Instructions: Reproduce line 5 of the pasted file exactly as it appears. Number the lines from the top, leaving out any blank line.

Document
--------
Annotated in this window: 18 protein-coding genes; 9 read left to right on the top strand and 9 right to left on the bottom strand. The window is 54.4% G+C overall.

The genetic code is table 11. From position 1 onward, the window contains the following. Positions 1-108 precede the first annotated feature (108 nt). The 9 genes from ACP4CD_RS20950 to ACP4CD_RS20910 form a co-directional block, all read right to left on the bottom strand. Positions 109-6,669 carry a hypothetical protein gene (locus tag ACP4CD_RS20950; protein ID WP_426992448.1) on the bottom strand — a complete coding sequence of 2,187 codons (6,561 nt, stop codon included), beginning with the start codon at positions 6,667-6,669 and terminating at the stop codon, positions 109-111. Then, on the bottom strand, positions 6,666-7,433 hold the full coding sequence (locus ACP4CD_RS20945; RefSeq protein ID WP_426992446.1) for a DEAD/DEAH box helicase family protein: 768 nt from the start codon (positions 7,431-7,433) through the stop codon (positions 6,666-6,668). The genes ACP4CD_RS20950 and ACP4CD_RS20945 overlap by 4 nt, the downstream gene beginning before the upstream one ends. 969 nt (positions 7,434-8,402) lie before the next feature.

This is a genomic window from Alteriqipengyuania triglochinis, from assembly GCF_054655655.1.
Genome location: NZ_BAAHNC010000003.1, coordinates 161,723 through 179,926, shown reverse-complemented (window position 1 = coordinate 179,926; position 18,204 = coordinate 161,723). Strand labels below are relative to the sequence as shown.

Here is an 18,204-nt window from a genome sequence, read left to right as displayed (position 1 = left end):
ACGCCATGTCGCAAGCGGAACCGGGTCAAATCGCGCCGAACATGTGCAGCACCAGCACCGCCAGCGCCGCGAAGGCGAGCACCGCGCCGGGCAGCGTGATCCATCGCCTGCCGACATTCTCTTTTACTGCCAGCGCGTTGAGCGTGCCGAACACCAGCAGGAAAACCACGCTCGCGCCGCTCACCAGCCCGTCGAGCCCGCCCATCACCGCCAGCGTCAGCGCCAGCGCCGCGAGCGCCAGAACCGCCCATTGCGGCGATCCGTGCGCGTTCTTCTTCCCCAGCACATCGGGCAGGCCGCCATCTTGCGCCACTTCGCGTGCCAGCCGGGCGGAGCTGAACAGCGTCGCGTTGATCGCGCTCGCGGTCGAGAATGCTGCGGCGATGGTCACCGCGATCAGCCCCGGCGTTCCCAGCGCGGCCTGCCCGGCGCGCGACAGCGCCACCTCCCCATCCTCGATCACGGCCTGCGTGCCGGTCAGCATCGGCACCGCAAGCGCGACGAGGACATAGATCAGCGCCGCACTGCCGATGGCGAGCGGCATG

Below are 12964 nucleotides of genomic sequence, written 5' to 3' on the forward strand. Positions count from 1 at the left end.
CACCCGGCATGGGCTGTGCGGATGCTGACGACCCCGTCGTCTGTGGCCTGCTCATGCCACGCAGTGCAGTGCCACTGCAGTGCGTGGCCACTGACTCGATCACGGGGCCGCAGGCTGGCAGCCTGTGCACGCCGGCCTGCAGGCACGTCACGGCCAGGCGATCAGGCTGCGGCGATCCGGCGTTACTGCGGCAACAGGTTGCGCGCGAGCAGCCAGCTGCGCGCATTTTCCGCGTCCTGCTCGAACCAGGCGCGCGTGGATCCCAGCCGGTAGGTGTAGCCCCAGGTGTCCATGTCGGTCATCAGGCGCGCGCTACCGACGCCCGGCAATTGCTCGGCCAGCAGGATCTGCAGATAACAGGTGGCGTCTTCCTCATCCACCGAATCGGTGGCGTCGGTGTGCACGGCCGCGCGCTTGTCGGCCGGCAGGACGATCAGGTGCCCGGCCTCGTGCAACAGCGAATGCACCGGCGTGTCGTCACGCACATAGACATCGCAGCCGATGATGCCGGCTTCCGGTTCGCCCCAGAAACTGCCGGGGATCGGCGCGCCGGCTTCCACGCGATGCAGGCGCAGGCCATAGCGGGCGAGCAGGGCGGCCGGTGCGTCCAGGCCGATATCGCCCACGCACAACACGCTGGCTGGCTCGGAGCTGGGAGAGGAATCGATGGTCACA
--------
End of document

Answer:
Here is an 18,204-nt window from a genome sequence, read left to right as displayed (position 1 = left end):